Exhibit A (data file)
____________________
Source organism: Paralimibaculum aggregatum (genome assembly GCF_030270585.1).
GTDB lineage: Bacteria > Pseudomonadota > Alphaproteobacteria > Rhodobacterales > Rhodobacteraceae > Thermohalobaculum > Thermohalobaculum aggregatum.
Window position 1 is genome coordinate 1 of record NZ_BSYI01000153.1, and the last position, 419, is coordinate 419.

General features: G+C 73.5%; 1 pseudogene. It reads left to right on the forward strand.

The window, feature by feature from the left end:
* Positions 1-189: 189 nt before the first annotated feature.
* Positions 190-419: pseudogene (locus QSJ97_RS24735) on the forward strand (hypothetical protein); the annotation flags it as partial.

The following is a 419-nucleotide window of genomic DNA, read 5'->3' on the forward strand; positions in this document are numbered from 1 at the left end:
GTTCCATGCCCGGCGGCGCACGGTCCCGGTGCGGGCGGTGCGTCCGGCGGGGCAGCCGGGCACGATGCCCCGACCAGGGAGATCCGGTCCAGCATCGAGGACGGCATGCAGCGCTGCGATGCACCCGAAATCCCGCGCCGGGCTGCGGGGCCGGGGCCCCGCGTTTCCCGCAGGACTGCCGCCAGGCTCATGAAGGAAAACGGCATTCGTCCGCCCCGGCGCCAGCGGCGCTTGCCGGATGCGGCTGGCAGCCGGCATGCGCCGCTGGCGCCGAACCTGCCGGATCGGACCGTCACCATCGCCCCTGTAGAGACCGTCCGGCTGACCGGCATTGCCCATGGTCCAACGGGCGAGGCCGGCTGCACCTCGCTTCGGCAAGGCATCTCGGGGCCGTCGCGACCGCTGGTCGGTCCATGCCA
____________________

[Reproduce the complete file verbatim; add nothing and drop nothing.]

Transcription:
Source organism: Paralimibaculum aggregatum (genome assembly GCF_030270585.1).
GTDB lineage: Bacteria > Pseudomonadota > Alphaproteobacteria > Rhodobacterales > Rhodobacteraceae > Thermohalobaculum > Thermohalobaculum aggregatum.
Window position 1 is genome coordinate 1 of record NZ_BSYI01000153.1, and the last position, 419, is coordinate 419.

General features: G+C 73.5%; 1 pseudogene. It reads left to right on the forward strand.

The window, feature by feature from the left end:
* Positions 1-189: 189 nt before the first annotated feature.
* Positions 190-419: pseudogene (locus QSJ97_RS24735) on the forward strand (hypothetical protein); the annotation flags it as partial.

The following is a 419-nucleotide window of genomic DNA, read 5'->3' on the forward strand; positions in this document are numbered from 1 at the left end:
GTTCCATGCCCGGCGGCGCACGGTCCCGGTGCGGGCGGTGCGTCCGGCGGGGCAGCCGGGCACGATGCCCCGACCAGGGAGATCCGGTCCAGCATCGAGGACGGCATGCAGCGCTGCGATGCACCCGAAATCCCGCGCCGGGCTGCGGGGCCGGGGCCCCGCGTTTCCCGCAGGACTGCCGCCAGGCTCATGAAGGAAAACGGCATTCGTCCGCCCCGGCGCCAGCGGCGCTTGCCGGATGCGGCTGGCAGCCGGCATGCGCCGCTGGCGCCGAACCTGCCGGATCGGACCGTCACCATCGCCCCTGTAGAGACCGTCCGGCTGACCGGCATTGCCCATGGTCCAACGGGCGAGGCCGGCTGCACCTCGCTTCGGCAAGGCATCTCGGGGCCGTCGCGACCGCTGGTCGGTCCATGCCA